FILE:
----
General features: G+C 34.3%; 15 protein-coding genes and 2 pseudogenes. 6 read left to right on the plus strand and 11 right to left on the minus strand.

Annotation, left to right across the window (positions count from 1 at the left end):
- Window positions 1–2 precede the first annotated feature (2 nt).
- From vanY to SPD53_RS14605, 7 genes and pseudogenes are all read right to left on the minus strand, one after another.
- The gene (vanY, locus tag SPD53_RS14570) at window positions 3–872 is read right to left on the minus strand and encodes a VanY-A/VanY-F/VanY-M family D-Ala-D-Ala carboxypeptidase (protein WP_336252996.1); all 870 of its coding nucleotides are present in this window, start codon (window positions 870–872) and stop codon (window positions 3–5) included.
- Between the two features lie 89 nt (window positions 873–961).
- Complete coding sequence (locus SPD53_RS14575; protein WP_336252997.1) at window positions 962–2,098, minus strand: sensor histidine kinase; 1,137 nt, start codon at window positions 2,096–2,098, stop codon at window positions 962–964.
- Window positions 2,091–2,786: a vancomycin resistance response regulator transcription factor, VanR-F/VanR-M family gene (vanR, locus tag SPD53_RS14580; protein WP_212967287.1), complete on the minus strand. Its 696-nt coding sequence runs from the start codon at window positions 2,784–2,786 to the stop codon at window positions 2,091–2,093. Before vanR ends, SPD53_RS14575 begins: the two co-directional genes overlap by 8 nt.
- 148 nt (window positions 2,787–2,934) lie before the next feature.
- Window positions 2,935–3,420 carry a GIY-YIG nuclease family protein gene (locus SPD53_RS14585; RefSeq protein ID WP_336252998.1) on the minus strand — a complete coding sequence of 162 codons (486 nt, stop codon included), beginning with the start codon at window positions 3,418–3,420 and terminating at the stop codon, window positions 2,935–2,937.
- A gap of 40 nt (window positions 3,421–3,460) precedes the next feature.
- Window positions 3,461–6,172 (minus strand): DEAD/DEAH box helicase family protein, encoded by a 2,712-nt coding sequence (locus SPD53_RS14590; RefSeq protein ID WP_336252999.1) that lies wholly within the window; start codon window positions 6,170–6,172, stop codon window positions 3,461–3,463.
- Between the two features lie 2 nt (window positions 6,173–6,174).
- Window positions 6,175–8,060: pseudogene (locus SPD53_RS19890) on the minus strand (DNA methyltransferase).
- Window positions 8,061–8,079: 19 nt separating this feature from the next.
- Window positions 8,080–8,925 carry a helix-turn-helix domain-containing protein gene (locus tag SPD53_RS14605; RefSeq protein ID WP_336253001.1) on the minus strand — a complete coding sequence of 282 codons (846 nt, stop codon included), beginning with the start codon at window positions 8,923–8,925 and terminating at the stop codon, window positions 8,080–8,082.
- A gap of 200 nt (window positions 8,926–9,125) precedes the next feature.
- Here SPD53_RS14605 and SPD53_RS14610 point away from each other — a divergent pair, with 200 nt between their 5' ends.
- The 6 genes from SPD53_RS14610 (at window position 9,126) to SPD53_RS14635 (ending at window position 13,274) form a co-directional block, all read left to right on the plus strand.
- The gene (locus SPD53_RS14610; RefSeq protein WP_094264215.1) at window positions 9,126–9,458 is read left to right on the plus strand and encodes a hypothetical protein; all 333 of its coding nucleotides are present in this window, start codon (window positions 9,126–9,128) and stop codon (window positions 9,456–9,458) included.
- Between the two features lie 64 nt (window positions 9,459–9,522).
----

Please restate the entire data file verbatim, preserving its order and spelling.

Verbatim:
General features: G+C 34.3%; 15 protein-coding genes and 2 pseudogenes. 6 read left to right on the plus strand and 11 right to left on the minus strand.

Annotation, left to right across the window (positions count from 1 at the left end):
- Window positions 1–2 precede the first annotated feature (2 nt).
- From vanY to SPD53_RS14605, 7 genes and pseudogenes are all read right to left on the minus strand, one after another.
- The gene (vanY, locus tag SPD53_RS14570) at window positions 3–872 is read right to left on the minus strand and encodes a VanY-A/VanY-F/VanY-M family D-Ala-D-Ala carboxypeptidase (protein WP_336252996.1); all 870 of its coding nucleotides are present in this window, start codon (window positions 870–872) and stop codon (window positions 3–5) included.
- Between the two features lie 89 nt (window positions 873–961).
- Complete coding sequence (locus SPD53_RS14575; protein WP_336252997.1) at window positions 962–2,098, minus strand: sensor histidine kinase; 1,137 nt, start codon at window positions 2,096–2,098, stop codon at window positions 962–964.
- Window positions 2,091–2,786: a vancomycin resistance response regulator transcription factor, VanR-F/VanR-M family gene (vanR, locus tag SPD53_RS14580; protein WP_212967287.1), complete on the minus strand. Its 696-nt coding sequence runs from the start codon at window positions 2,784–2,786 to the stop codon at window positions 2,091–2,093. Before vanR ends, SPD53_RS14575 begins: the two co-directional genes overlap by 8 nt.
- 148 nt (window positions 2,787–2,934) lie before the next feature.
- Window positions 2,935–3,420 carry a GIY-YIG nuclease family protein gene (locus SPD53_RS14585; RefSeq protein ID WP_336252998.1) on the minus strand — a complete coding sequence of 162 codons (486 nt, stop codon included), beginning with the start codon at window positions 3,418–3,420 and terminating at the stop codon, window positions 2,935–2,937.
- A gap of 40 nt (window positions 3,421–3,460) precedes the next feature.
- Window positions 3,461–6,172 (minus strand): DEAD/DEAH box helicase family protein, encoded by a 2,712-nt coding sequence (locus SPD53_RS14590; RefSeq protein ID WP_336252999.1) that lies wholly within the window; start codon window positions 6,170–6,172, stop codon window positions 3,461–3,463.
- Between the two features lie 2 nt (window positions 6,173–6,174).
- Window positions 6,175–8,060: pseudogene (locus SPD53_RS19890) on the minus strand (DNA methyltransferase).
- Window positions 8,061–8,079: 19 nt separating this feature from the next.
- Window positions 8,080–8,925 carry a helix-turn-helix domain-containing protein gene (locus tag SPD53_RS14605; RefSeq protein ID WP_336253001.1) on the minus strand — a complete coding sequence of 282 codons (846 nt, stop codon included), beginning with the start codon at window positions 8,923–8,925 and terminating at the stop codon, window positions 8,080–8,082.
- A gap of 200 nt (window positions 8,926–9,125) precedes the next feature.
- Here SPD53_RS14605 and SPD53_RS14610 point away from each other — a divergent pair, with 200 nt between their 5' ends.
- The 6 genes from SPD53_RS14610 (at window position 9,126) to SPD53_RS14635 (ending at window position 13,274) form a co-directional block, all read left to right on the plus strand.
- The gene (locus SPD53_RS14610; RefSeq protein WP_094264215.1) at window positions 9,126–9,458 is read left to right on the plus strand and encodes a hypothetical protein; all 333 of its coding nucleotides are present in this window, start codon (window positions 9,126–9,128) and stop codon (window positions 9,456–9,458) included.
- Between the two features lie 64 nt (window positions 9,459–9,522).